What can you say about the third season?
The show became unpredictable, just like life is. I think that even the authors don’t know in which direction the show will develop anymore. When I’m in good form, I imagine the next day before I go to sleep. Even some events that are borderline miracles. And they happen, more often than not. I think that the characters took things in their own hands. The actors are affecting their destinies through their approach as well. The most accurate thing to say would probably be that we’re all shaping the show together.
You were the artistic director of the National Theatre of Republic of Srpska when you designed a film project of national importance. What is it about?
Technical director of that institution Dragoljub Milić came to Belgrade in 2005 with a calling card which had all the information wrong, apart from my name, under which it read „artistic director“. Every Montenigrin woman’s dream is to have a son who is a director somewhere, my mother is Montenigrin and I accepted to do something for my homeland within two years. I took Petar Kralj, Svetlana Gojković, Đuza Stojiljković, Miša Janketić there… I learned a lot from those people, and they did plays there while working with young actors. Some plays still live on. My friend’s son asked me why there was never a film about Jasenovac. Goran Marković asked me if I would film it, and, for some reason, I said I would. I found a production company and did movies The tour, The Enemy, So Hot was the Cannon, The Counterfeiter… in order to learn the craft and acquire the references. During a meeting with representatives from governments of Serbia and Republic of Srpska, I laid out my plan about the Jasenovac movie. At the expense of great personal doom, which I had survived thanks to working with Zepter company, I kept my word. The money I was promised never came through. I succeded, though. The film will be made next year.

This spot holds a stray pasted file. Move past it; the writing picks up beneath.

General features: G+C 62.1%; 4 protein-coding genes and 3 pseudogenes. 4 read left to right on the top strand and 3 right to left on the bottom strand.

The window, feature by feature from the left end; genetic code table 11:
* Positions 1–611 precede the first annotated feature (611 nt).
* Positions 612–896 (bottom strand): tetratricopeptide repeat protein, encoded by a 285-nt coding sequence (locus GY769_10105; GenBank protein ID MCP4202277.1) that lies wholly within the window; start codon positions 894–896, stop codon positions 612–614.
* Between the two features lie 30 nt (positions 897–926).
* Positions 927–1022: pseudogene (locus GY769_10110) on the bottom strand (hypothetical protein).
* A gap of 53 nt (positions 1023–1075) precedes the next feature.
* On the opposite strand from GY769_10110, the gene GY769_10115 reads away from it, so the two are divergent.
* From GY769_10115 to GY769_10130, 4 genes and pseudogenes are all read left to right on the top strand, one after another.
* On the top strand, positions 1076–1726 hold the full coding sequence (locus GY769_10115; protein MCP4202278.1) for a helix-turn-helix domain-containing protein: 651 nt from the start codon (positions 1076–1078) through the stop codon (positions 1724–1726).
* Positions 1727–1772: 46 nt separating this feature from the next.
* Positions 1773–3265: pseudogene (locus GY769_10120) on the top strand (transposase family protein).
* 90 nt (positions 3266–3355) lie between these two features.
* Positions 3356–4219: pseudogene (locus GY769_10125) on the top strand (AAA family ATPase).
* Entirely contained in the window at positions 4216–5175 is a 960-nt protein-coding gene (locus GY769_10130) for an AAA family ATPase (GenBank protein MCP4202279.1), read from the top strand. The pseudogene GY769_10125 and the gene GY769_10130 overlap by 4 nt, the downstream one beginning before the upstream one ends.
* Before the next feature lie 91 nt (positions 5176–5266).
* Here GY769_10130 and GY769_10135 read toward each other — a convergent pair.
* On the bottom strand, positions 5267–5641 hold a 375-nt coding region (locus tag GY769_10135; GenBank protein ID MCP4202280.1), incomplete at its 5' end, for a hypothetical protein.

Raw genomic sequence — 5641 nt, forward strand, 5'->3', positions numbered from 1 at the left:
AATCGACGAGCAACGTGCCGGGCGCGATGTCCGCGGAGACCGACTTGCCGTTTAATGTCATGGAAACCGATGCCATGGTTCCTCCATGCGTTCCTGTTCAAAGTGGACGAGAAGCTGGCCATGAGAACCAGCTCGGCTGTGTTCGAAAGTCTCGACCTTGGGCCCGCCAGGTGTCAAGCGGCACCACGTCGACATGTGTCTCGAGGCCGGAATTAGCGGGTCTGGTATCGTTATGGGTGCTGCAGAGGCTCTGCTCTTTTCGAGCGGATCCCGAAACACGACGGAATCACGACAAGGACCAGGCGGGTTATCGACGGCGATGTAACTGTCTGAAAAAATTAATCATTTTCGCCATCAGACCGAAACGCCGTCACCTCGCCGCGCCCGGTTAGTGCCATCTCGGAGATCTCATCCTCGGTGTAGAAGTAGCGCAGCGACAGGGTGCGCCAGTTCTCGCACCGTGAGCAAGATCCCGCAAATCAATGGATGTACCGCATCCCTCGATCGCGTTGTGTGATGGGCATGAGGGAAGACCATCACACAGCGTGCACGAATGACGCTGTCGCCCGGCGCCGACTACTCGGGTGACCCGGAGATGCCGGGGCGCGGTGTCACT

What’s your relationship to Belgrade?
Miloš Crnjanski said that the home is what you choose it to be. Everything important in my life happened in Belgrade, so I can say that I was actually born in it. I don’t know where else I would rather spend my day. I like passing through my village of birth Šeškovci or through Johova, where I grew up, but only on my way from and to Belgrade.
And to Ivo Andrić?
I am Andrić himself. In 2001, I started learning by heart the first four chapters of The Bridge on the Drina, part by part, every day for five months. Professor Ljilja Mrkić Popović helped me. At first, I would recite it as Ivo Andrić, but that hindered my expression. At that time, I couldn’t find any roles of which I wouldn’t be ashamed, so this became an existential and artistic escape. Production business separated me from Andrić, except in some special occasions, but I ’ve been returning to him lately. I recite it with great joy, to anyone who asks me: „Remind me, please, how does it start…“ In a restaurant, or the garden of Zepter hotel, or when in company. His sentences have magical powers. They’re simply true and truthful.
By: Slavko Stefanović